Florida diversifies the types of states Biden would be competing hard in. When you want to give yourself as many electoral pathways as possible, you want states that are demographically and geographically diverse from each other. That way, if you underperform in one state, it doesn’t mean you have in the others. Florida has more nonwhite voters than any of the other close states Trump won in 2016. And it’s a southeastern state, unlike Arizona, Michigan, Pennsylvania or Wisconsin. There’s really no other state like it.

Florida is the type of state where you’d expect Biden to outperform Clinton given the recent polling. It has the highest percentage of seniors in the country amongst its citizen voting age population. Right now, Biden actually leads Trump among those 65 years and older by nine points in an average of the five most recent probability national polls….

According to an analysis by the New York Times’ Nate Cohn… the southern swing state voters who didn’t cast a ballot in 2018 were much more friendly to Democrats than those in the northern swing states. In the sunbelt, a large portion were nonwhite. In the north, the clear plurality were whites without a college degree.

With presidential year turnout, Biden’s likely going to be very competitive in Florida. If he wins there, it’ll be awfully tough for Trump to beat him nationally.”

Teixeira: Most Interesting Graphic from the Wisconsin Election

The following article by Ruy Teixeira, author of The Optimistic Leftist and other works of political analysis, is cross-posted from his Facebook page:

This is from a Sabato Crystal Ball article analyzing last Tuesday’s election. It shows the astonishing similarity between the results in Tammy Baldwin’s winning 2018 Senate race and Karofsky’s winning 2020 State Supreme Court Election. They almost look like the same election! Wild.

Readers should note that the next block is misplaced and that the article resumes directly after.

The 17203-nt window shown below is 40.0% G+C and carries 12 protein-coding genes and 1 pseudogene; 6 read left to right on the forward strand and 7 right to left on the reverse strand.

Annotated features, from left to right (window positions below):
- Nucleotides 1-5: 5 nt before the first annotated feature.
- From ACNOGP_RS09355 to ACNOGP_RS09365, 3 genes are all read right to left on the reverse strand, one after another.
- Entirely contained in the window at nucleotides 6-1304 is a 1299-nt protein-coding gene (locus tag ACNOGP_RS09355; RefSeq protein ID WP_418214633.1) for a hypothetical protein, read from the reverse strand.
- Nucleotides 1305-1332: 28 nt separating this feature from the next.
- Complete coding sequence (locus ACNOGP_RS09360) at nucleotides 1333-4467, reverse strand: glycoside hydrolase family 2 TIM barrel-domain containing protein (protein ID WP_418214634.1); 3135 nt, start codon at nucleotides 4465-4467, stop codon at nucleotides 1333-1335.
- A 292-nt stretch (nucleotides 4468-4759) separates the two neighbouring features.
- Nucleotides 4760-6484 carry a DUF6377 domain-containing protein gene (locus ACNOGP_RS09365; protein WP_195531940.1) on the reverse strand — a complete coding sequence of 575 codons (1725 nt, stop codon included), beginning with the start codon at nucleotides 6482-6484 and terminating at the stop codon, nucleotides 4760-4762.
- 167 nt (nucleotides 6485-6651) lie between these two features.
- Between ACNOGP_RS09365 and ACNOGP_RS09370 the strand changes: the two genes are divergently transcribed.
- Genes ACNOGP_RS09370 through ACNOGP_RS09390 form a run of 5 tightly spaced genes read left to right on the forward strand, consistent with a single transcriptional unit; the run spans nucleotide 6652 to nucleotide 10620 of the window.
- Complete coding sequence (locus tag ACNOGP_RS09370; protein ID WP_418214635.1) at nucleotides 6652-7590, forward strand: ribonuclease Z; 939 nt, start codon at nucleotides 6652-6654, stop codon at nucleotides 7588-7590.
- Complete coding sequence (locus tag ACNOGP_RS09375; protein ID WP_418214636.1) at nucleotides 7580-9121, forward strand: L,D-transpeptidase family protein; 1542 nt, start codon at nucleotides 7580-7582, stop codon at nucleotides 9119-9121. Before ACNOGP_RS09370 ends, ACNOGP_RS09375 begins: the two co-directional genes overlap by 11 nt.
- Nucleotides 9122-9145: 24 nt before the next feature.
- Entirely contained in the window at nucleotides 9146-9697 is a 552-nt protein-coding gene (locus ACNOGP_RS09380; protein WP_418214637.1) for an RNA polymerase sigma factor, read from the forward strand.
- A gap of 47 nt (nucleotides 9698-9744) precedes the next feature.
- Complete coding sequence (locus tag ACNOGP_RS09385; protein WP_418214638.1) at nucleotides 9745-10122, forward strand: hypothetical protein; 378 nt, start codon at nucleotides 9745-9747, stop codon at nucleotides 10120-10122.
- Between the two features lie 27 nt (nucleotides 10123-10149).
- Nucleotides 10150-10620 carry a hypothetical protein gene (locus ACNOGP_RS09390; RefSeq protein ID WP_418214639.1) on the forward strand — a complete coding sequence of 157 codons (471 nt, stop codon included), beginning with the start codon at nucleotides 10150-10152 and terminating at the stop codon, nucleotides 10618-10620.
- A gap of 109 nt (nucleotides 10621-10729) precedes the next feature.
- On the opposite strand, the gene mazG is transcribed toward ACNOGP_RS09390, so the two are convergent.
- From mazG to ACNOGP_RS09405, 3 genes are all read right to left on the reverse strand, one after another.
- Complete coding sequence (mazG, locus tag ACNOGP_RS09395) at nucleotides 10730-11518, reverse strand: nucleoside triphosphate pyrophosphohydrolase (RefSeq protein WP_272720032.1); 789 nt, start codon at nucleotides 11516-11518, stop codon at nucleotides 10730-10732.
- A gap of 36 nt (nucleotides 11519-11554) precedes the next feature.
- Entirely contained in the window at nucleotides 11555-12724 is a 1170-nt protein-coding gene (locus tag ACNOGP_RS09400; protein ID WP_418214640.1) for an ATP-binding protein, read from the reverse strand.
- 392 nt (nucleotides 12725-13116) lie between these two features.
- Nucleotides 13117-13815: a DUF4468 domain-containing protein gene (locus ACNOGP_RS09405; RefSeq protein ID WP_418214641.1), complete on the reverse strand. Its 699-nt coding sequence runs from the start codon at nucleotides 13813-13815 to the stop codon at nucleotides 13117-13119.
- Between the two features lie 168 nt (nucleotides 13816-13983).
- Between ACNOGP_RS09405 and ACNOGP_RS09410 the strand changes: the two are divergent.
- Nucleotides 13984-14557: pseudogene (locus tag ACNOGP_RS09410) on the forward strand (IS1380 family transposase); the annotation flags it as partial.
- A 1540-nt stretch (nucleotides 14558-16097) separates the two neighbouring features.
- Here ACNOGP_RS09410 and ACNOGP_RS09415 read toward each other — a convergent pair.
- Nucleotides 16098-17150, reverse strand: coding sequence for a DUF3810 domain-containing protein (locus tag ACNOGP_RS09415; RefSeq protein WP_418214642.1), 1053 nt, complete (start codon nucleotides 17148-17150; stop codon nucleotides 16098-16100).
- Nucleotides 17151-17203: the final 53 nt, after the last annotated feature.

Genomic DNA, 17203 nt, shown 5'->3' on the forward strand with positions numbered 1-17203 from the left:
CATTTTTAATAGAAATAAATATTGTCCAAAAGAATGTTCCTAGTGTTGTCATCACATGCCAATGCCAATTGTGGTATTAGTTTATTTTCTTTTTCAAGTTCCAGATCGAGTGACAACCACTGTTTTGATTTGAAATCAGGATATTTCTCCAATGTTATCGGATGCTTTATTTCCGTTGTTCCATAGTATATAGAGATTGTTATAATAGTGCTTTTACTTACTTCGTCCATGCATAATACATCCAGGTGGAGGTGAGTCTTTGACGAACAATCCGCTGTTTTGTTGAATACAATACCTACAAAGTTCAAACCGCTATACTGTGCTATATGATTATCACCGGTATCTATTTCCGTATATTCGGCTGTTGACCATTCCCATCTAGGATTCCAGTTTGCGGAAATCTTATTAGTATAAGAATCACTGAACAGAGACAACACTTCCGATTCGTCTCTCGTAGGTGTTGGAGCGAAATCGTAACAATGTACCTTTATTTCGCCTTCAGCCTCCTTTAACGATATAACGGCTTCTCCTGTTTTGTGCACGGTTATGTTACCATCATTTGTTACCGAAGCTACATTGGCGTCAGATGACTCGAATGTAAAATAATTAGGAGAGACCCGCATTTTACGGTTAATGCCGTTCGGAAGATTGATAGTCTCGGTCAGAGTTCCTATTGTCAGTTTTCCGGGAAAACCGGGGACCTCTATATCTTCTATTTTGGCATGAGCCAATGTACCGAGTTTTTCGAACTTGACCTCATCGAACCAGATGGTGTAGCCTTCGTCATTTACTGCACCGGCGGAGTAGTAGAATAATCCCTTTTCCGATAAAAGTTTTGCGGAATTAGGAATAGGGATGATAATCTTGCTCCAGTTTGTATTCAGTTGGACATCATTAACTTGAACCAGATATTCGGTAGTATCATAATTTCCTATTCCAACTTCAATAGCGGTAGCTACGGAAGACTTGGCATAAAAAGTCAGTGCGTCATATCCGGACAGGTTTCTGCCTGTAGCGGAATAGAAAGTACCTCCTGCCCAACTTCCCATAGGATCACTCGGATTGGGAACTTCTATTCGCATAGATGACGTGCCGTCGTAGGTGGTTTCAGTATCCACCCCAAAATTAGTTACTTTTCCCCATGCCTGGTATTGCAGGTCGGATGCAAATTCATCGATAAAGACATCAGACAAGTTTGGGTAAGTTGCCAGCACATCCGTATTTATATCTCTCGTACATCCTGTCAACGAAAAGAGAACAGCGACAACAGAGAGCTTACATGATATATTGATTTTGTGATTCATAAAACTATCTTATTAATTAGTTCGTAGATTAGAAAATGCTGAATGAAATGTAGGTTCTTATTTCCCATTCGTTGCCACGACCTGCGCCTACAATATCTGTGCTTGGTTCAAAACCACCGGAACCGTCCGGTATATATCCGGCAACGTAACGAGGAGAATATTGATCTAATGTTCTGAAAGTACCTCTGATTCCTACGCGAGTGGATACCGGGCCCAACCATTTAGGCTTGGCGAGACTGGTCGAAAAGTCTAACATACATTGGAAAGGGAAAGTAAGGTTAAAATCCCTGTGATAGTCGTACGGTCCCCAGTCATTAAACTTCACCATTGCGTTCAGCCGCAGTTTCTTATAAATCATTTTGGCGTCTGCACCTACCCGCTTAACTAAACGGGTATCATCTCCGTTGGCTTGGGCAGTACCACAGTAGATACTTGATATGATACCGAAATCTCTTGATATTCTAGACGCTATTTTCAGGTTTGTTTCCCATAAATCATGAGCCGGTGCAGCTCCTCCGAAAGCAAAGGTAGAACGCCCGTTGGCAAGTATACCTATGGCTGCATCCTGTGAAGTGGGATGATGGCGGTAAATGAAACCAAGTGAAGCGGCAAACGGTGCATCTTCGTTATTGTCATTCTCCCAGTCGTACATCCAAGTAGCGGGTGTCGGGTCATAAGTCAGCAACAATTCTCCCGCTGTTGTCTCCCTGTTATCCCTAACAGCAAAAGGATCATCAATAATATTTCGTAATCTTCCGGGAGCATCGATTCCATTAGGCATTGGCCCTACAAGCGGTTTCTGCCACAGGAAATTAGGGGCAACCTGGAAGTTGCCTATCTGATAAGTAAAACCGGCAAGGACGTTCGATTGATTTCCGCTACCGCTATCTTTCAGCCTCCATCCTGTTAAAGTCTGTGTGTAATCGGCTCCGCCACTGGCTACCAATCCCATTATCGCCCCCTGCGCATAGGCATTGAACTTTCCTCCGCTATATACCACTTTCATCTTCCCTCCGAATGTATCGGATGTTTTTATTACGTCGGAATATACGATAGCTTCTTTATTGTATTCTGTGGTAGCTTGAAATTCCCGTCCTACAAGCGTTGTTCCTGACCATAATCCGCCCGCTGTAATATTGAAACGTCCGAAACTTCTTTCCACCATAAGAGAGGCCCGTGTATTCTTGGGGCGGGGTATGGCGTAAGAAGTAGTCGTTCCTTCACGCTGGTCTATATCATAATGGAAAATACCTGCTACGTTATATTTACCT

Then read the Crystal Ball article for all the reasons why it would be risky to assume that the November election in WI will look like the Karofsky election. I agree. But that map comparison to the Baldwin election is still amazing.

Teixeira: On Wisconsin!

The following article by Ruy Teixeira, author of The Optimistic Leftist and other works of political analysis, is cross-posted from his Facebook page:

Wisconsin is perhaps the key state for Democrats in the 2020 election–and universally acknowledged to be a very tough challenge. It’s likely to be close under almost any circumstances. But it’s still hard not to be encouraged by the results of Tuesday’s election in the state, where the liberal candidate Jill Karofsky soundly defeated conservative incumbent Daniel Kelly for a seat on the State Supreme Court. Make no mistake: while nominally a nonpartisan election, in the context of Wisconsin politics, this was very much a red vs. blue affair.

I can’t really comment on the demographics of the vote, since no data are directly are available. However, the geographic patterns of the vote are very revealing. Charlie Sykes, a conservative, albeit a Never Trump one, who really knows his Wisconsin politics, summarizes these results on The Bulwark:

“[The Democratic] formula for winning Wisconsin looks roughly like this: Run up big margins in Milwaukee and Dane Counties, cut into GOP margins in the suburban WOW Counties (Waukesha, Ozaukee, Washington), win western Wisconsin, and hold Republican margins down in the rural parts of the state.

Which is basically what happened here. As Reid Epstein noted in the New York Times, “Wisconsin’s map on Monday night looked like a dream general election result for former Vice President Joseph R. Biden Jr., the presumptive Democratic nominee—stronger than typical for Democrats in the suburbs and a respectable showing among the state’s blue-collar white voters in rural counties.”

Ominously for Republicans, Kelly’s margin shrank in all of the crucial suburban counties (see tweet below):

The liberal candidate made gains throughout the eastern part of the state, including the suburbs, while also making big gains in the western part of the state. While cautioning against drawing too many conclusions for November, polling guru Charles Franklin also notes that the challenger Karofsky won Brown, Outagamie, and Winnebago counties—swing counties that had been trending Republican.”

All in all, a great night for Team Blue. Rinse and repeat in November.

Teixeira: Sanders Endorsement of Biden and Dems Progressive Future

The following article by Ruy Teixeira, author of The Optimistic Leftist and other works of political analysis, is cross-posted from his Facebook page:

Happy Sanders Endorsement Day!